The concerns Ahmari airs are not wholly without merit: Religious conservatives are not paranoid to imagine themselves pariahs someday in the future because of their views; it was not so long ago that liberal champions such as Barack Obama and Hillary Clinton held public positions that today would be described by the left as bigotry. Nor should the left expect to win every battle with the right over matters of religious conscience; there will be moments when its opponents are correct. The same wall between Church and state that prevents the state from being dominated by the Church also bars the state from dictating the religious commitments of the Church. A law that compels Catholic priests to break the seal of confession, for example, likely runs afoul of the Free Exercise Clause of the First Amendment, despite the state’s obvious and compelling interest in preventing child abuse, and despite the Church’s abysmal record in doing so.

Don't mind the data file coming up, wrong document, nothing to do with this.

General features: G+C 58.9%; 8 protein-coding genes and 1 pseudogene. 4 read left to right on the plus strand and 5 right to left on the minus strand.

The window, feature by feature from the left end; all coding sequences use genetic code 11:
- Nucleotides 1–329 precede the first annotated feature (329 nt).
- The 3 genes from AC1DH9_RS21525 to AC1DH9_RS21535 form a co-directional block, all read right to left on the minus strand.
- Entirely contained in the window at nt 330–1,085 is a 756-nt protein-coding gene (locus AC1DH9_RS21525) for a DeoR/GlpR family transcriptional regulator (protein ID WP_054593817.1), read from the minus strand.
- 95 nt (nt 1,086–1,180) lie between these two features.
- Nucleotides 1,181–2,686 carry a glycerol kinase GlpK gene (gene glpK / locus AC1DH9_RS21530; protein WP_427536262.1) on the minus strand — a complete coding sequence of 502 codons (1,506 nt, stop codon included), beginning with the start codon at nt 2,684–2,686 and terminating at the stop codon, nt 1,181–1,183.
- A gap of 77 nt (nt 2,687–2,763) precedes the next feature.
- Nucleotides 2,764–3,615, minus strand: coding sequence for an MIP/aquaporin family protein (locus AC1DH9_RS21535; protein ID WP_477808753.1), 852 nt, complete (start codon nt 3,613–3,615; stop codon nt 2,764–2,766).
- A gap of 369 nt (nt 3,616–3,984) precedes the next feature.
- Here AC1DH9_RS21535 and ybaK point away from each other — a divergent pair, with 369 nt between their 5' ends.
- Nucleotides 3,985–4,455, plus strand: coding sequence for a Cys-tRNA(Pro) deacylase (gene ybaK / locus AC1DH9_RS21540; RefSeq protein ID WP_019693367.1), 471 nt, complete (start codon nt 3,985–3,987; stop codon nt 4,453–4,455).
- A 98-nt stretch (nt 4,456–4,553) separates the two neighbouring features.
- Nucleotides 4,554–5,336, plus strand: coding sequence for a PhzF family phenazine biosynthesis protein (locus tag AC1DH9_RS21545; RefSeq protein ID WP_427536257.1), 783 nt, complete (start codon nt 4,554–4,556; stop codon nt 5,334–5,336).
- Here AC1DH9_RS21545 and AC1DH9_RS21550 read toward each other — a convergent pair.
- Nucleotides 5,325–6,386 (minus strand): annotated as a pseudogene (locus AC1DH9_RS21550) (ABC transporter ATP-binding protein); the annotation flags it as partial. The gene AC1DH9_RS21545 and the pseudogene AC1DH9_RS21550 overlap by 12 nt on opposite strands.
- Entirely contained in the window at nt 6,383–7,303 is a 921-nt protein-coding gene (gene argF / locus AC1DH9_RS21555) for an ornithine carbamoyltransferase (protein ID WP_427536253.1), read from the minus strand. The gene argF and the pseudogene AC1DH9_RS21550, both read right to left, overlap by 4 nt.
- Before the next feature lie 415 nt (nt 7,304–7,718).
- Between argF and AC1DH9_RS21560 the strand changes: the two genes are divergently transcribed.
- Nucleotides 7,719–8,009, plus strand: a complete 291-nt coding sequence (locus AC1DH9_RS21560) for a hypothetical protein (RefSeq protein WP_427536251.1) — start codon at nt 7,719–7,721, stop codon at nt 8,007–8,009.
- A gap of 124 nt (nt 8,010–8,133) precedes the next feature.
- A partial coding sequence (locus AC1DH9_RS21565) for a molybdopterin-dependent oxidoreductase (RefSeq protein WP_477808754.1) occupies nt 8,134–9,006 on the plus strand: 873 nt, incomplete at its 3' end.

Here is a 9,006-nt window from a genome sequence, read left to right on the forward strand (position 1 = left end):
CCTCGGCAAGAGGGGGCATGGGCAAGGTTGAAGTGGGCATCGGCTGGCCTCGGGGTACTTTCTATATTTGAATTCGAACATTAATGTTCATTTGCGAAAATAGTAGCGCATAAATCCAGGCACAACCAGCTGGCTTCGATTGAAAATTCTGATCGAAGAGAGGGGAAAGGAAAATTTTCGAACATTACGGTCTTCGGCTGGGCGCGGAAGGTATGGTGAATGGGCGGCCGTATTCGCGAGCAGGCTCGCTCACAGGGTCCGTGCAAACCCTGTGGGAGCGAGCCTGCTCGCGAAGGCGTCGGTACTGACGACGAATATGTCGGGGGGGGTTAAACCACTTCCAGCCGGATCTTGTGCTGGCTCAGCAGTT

In spite of their disagreements, Ahmari and French are in accord about a great deal when it comes to abortion, women’s rights, and LGBTQ rights. French’s adherence to liberal democracy is a commitment to a set of rules under which these goals can be pursued in a pluralistic society: through public discourse, the courts, and the ballot box. For Ahmari and his ilk, this is insufficient. He seems to believe not only that the state should always settle such disputes in his favor, but that it should prevent cultural and political expressions he finds distasteful.